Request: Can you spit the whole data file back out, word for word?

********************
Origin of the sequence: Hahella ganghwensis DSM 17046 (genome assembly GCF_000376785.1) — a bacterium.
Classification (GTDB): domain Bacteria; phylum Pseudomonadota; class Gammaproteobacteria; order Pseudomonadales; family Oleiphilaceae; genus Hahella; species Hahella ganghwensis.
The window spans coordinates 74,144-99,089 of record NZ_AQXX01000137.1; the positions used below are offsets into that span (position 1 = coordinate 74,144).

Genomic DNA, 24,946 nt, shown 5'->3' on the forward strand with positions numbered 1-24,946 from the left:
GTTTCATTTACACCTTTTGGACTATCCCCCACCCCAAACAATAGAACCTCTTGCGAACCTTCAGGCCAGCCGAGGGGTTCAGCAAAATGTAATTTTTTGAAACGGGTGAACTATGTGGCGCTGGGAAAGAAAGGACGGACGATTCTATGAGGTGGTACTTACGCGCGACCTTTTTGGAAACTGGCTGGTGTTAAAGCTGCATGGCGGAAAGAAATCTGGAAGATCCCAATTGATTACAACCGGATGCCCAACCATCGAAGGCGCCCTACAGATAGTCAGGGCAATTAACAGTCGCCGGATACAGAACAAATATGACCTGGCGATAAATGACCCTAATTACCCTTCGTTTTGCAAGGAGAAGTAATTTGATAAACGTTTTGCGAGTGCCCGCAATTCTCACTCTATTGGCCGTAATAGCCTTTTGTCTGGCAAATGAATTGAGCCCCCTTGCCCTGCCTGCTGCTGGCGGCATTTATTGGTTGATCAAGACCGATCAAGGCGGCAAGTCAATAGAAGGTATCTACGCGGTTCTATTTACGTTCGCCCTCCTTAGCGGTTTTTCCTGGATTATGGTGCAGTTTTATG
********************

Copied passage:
Origin of the sequence: Hahella ganghwensis DSM 17046 (genome assembly GCF_000376785.1) — a bacterium.
Classification (GTDB): domain Bacteria; phylum Pseudomonadota; class Gammaproteobacteria; order Pseudomonadales; family Oleiphilaceae; genus Hahella; species Hahella ganghwensis.
The window spans coordinates 74,144-99,089 of record NZ_AQXX01000137.1; the positions used below are offsets into that span (position 1 = coordinate 74,144).

Genomic DNA, 24,946 nt, shown 5'->3' on the forward strand with positions numbered 1-24,946 from the left:
GTTTCATTTACACCTTTTGGACTATCCCCCACCCCAAACAATAGAACCTCTTGCGAACCTTCAGGCCAGCCGAGGGGTTCAGCAAAATGTAATTTTTTGAAACGGGTGAACTATGTGGCGCTGGGAAAGAAAGGACGGACGATTCTATGAGGTGGTACTTACGCGCGACCTTTTTGGAAACTGGCTGGTGTTAAAGCTGCATGGCGGAAAGAAATCTGGAAGATCCCAATTGATTACAACCGGATGCCCAACCATCGAAGGCGCCCTACAGATAGTCAGGGCAATTAACAGTCGCCGGATACAGAACAAATATGACCTGGCGATAAATGACCCTAATTACCCTTCGTTTTGCAAGGAGAAGTAATTTGATAAACGTTTTGCGAGTGCCCGCAATTCTCACTCTATTGGCCGTAATAGCCTTTTGTCTGGCAAATGAATTGAGCCCCCTTGCCCTGCCTGCTGCTGGCGGCATTTATTGGTTGATCAAGACCGATCAAGGCGGCAAGTCAATAGAAGGTATCTACGCGGTTCTATTTACGTTCGCCCTCCTTAGCGGTTTTTCCTGGATTATGGTGCAGTTTTATG